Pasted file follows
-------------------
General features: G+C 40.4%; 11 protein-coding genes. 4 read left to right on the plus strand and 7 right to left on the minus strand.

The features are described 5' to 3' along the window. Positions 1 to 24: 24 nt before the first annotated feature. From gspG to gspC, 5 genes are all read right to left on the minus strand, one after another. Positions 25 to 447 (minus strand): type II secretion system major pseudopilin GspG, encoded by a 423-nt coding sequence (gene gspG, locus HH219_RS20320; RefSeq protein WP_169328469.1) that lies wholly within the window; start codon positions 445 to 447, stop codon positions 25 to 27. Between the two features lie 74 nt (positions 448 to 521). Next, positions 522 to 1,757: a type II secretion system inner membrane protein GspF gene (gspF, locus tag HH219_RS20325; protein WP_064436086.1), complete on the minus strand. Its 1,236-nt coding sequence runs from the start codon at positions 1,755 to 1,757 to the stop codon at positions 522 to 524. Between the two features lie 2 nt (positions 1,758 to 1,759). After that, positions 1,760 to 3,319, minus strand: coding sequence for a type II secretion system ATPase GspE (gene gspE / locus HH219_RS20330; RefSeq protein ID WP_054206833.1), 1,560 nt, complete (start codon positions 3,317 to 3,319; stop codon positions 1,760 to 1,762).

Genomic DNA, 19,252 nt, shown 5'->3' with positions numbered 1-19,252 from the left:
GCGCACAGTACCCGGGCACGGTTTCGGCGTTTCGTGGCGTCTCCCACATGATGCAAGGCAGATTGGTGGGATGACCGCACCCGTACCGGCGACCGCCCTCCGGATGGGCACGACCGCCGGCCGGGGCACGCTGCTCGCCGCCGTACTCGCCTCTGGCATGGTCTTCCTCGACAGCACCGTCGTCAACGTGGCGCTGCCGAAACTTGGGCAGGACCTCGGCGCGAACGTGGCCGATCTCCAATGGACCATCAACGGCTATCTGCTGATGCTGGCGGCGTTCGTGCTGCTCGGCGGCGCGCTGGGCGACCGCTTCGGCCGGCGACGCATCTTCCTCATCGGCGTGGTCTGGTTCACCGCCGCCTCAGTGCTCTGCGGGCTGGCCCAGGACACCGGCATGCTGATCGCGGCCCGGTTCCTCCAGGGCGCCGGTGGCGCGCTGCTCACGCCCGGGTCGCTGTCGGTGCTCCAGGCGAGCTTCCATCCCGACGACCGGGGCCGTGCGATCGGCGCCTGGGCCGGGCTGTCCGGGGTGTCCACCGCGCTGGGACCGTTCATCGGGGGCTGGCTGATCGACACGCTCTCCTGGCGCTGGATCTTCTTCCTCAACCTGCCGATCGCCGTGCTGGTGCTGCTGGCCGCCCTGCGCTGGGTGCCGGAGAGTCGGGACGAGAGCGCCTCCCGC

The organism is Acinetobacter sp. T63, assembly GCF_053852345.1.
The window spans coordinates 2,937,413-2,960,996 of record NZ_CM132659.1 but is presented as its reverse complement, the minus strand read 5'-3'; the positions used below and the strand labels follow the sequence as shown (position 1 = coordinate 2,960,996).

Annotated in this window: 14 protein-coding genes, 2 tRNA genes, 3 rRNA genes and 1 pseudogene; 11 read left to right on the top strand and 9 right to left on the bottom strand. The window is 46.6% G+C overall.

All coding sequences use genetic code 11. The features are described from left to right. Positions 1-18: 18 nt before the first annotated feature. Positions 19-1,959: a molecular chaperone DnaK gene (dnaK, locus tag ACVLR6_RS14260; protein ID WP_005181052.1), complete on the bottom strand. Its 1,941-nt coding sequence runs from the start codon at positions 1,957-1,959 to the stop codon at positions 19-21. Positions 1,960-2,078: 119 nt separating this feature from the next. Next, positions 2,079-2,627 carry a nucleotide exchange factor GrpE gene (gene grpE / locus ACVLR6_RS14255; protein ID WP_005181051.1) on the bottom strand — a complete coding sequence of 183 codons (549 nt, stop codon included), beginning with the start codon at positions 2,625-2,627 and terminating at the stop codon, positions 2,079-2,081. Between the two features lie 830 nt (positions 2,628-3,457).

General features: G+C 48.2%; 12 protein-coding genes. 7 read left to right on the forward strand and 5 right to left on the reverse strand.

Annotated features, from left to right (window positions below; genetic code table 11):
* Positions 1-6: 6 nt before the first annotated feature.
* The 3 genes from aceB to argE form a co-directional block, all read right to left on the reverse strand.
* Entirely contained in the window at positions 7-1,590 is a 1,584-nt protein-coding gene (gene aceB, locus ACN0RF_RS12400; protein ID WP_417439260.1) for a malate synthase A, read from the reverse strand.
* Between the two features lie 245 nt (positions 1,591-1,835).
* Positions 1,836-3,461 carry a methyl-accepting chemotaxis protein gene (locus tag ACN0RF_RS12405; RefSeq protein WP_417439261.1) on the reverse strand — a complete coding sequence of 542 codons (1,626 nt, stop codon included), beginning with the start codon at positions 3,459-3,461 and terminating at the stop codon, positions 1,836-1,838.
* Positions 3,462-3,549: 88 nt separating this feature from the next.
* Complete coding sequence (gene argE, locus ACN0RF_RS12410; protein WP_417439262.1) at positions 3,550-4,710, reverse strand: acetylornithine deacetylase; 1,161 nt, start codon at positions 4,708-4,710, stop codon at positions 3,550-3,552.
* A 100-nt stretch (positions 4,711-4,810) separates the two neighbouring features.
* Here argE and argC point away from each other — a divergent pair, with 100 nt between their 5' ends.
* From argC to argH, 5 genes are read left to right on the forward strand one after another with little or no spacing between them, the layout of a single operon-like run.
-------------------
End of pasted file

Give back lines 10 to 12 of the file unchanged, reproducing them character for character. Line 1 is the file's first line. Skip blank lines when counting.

Annotated features, from left to right (window positions below; genetic code table 11):
* Positions 1-6: 6 nt before the first annotated feature.
* The 3 genes from aceB to argE form a co-directional block, all read right to left on the reverse strand.